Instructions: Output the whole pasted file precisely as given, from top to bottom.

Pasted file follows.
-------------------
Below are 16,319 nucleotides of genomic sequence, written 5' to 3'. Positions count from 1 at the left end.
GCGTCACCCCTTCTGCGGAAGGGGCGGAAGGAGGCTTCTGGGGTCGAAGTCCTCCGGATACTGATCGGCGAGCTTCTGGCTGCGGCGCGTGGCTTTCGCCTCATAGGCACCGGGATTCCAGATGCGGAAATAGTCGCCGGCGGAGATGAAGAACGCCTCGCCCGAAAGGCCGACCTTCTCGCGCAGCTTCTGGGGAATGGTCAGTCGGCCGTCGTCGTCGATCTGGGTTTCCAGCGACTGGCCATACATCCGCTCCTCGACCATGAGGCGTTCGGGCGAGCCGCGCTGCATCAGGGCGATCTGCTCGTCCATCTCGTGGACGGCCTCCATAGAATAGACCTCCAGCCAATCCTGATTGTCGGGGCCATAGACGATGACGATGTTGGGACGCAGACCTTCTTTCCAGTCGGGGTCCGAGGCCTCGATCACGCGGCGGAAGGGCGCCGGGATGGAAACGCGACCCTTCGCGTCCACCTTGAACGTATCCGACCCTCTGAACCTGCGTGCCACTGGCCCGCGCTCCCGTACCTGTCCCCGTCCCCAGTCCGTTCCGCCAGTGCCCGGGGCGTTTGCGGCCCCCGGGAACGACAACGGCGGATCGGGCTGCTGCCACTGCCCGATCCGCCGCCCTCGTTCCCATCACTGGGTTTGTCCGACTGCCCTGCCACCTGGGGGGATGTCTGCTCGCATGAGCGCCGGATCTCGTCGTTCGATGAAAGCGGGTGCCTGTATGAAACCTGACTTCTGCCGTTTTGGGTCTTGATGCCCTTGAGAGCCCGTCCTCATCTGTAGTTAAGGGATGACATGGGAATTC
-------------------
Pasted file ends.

Below are 16,319 nucleotides of genomic sequence, written 5' to 3'. Positions count from 1 at the left end.
GCGTCACCCCTTCTGCGGAAGGGGCGGAAGGAGGCTTCTGGGGTCGAAGTCCTCCGGATACTGATCGGCGAGCTTCTGGCTGCGGCGCGTGGCTTTCGCCTCATAGGCACCGGGATTCCAGATGCGGAAATAGTCGCCGGCGGAGATGAAGAACGCCTCGCCCGAAAGGCCGACCTTCTCGCGCAGCTTCTGGGGAATGGTCAGTCGGCCGTCGTCGTCGATCTGGGTTTCCAGCGACTGGCCATACATCCGCTCCTCGACCATGAGGCGTTCGGGCGAGCCGCGCTGCATCAGGGCGATCTGCTCGTCCATCTCGTGGACGGCCTCCATAGAATAGACCTCCAGCCAATCCTGATTGTCGGGGCCATAGACGATGACGATGTTGGGACGCAGACCTTCTTTCCAGTCGGGGTCCGAGGCCTCGATCACGCGGCGGAAGGGCGCCGGGATGGAAACGCGACCCTTCGCGTCCACCTTGAACGTATCCGACCCTCTGAACCTGCGTGCCACTGGCCCGCGCTCCCGTACCTGTCCCCGTCCCCAGTCCGTTCCGCCAGTGCCCGGGGCGTTTGCGGCCCCCGGGAACGACAACGGCGGATCGGGCTGCTGCCACTGCCCGATCCGCCGCCCTCGTTCCCATCACTGGGTTTGTCCGACTGCCCTGCCACCTGGGGGGATGTCTGCTCGCATGAGCGCCGGATCTCGTCGTTCGATGAAAGCGGGTGCCTGTATGAAACCTGACTTCTGCCGTTTTGGGTCTTGATGCCCTTGAGAGCCCGTCCTCATCTGTAGTTAAGGGATGACATGGGAATTC